the resilient city
THE WORK OF SHAWN SWISHER
The Resilient City
A Nexus of Sustainability for the City of Phoenix
The City of Phoenix is often perceived as a fledgling city of transplants, a cultural blank slate, and a disconnected, sprawling metropolis. Perhaps our strongest bond as Phoenicians is the place in which we live – an arid desert of both majestic landscape and undeniable ecological hostility – and the potential to constantly improve upon the young city. If Phoenix is to survive the merciless reality of climate change, we must address the unsustainable nature of our sprawl, the burden placed upon our antiquated infrastructure and resources, and the need for our communities to connect across culture and class. We must reframe the abstract conceits of our transforming environment into moral imperatives. We must create an infrastructure of sustainability that can simultaneously improve our quality of life and long-term environmental resilience.
The proposed infrastructure, called Nexus, creates a network of architectural interventions that supply communities with essential resources and can adapt as the surrounding environment changes; an interconnected set of architectural nodes to collect data, test innovative technology, and distribute successful strategies throughout the valley to improve the environment. Each node will contain an educational component for communicating the realities of the changing desert environment; an infrastructural component for providing or conserving resources and collecting data for the network; and social spaces and programs for bringing disparate communities together across the valley to architectural focal points. The Nexus focuses on the key resources that are most infrastructurally interdependent and that will be most stressed by climate change – water, air, and vegetation.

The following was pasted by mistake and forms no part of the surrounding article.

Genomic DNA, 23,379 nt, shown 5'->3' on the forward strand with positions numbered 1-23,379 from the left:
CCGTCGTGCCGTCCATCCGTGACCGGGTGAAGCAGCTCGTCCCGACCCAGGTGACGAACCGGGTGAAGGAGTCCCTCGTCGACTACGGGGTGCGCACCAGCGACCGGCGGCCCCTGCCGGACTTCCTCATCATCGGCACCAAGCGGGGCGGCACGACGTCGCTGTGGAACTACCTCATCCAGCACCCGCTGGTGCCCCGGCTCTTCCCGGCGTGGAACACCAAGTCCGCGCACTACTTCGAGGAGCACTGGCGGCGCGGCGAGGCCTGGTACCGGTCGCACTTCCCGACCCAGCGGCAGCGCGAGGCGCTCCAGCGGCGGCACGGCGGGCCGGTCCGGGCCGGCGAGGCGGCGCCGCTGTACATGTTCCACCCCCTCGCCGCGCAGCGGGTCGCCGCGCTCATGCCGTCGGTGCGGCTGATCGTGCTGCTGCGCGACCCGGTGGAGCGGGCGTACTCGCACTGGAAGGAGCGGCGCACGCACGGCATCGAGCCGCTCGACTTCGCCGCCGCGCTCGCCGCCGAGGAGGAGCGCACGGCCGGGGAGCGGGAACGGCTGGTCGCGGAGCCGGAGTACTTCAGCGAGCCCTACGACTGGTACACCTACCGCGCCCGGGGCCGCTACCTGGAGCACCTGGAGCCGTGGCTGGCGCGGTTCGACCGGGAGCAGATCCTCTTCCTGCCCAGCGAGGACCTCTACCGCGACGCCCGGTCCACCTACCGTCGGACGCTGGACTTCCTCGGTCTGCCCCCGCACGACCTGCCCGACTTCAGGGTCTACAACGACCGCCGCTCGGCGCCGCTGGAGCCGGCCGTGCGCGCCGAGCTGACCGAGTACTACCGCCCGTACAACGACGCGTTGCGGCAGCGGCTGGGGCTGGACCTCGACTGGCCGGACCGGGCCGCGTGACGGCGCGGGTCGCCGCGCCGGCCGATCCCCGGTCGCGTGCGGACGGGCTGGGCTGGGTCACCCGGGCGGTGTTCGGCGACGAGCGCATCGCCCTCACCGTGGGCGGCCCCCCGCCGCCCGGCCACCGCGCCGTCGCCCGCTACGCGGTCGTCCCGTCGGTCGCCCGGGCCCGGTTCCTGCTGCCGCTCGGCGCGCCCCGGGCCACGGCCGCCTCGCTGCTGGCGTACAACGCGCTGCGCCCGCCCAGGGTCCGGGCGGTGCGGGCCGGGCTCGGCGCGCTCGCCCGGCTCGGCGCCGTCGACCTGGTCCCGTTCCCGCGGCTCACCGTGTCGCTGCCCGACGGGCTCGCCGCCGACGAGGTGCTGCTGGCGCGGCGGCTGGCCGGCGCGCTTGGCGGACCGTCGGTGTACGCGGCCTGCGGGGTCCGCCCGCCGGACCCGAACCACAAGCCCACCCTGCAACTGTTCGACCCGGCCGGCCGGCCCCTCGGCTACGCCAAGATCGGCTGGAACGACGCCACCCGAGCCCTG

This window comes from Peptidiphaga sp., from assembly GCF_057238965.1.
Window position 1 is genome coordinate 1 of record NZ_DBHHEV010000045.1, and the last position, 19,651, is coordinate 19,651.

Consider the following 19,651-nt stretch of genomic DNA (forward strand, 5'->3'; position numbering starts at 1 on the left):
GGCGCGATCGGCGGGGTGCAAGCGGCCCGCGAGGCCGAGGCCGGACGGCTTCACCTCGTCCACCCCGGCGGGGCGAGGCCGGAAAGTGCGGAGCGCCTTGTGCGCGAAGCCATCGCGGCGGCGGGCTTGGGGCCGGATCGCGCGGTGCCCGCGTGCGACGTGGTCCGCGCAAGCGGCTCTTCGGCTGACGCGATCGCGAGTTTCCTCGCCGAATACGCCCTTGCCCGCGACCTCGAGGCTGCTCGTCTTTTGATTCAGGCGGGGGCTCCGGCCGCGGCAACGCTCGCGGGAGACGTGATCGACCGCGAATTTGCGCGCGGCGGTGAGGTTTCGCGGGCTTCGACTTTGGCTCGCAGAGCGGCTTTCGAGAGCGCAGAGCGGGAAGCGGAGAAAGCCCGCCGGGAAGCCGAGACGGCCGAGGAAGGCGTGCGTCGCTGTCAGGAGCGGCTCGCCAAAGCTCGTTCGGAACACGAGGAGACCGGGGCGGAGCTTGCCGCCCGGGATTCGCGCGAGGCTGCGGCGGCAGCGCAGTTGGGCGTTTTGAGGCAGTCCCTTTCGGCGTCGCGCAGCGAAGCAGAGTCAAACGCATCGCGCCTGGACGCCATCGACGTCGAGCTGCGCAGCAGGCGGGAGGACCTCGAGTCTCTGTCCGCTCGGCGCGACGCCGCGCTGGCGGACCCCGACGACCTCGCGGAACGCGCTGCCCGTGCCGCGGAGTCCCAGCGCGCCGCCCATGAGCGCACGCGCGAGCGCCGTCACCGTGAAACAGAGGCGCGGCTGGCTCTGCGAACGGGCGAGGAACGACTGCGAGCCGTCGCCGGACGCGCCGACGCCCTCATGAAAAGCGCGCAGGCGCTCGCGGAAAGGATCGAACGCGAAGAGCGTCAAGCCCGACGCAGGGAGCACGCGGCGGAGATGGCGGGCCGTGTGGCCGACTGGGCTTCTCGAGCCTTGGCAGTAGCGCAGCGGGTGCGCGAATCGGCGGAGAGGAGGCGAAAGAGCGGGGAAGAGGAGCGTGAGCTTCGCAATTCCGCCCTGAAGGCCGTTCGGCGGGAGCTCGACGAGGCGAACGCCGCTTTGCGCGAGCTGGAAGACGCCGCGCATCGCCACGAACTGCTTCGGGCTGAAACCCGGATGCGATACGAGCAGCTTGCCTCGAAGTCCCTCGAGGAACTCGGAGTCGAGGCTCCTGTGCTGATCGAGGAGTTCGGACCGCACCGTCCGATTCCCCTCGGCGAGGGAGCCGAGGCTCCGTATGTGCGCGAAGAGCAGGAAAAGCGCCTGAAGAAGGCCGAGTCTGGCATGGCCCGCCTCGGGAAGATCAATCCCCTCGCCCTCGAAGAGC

Nexus is hierarchical; the nodes feed data through the resource manifold to the hub and connect as an infrastructural network. The visibility of this new infrastructure is key to its success; an iconic visual manifestation will not only form a unique spatial and architectural identity for Phoenix, but will also serve as a memorial to residents of their personal responsibility to support the viability of their city. Ultimately the Nexus stands as a symbol to us Phoenicians and the world at large: our call to be reborn as a resilient city.
The central core of the Nexus, the hub is a research and education-oriented entity and public gathering space closely aligned with local universities and sustainability entrepreneurs. The hub designs, builds, and implements the nodes throughout the city. The data collected by each node is routed through the manifold to the hub for analysis, and the hub uses the data as the basis for educating the community about the changing environment via publicly accessible spaces and programs. The program includes a series of research labs, public-private co-work space, educational facilities, and public-outreach programs for education on the sustainability infrastructure.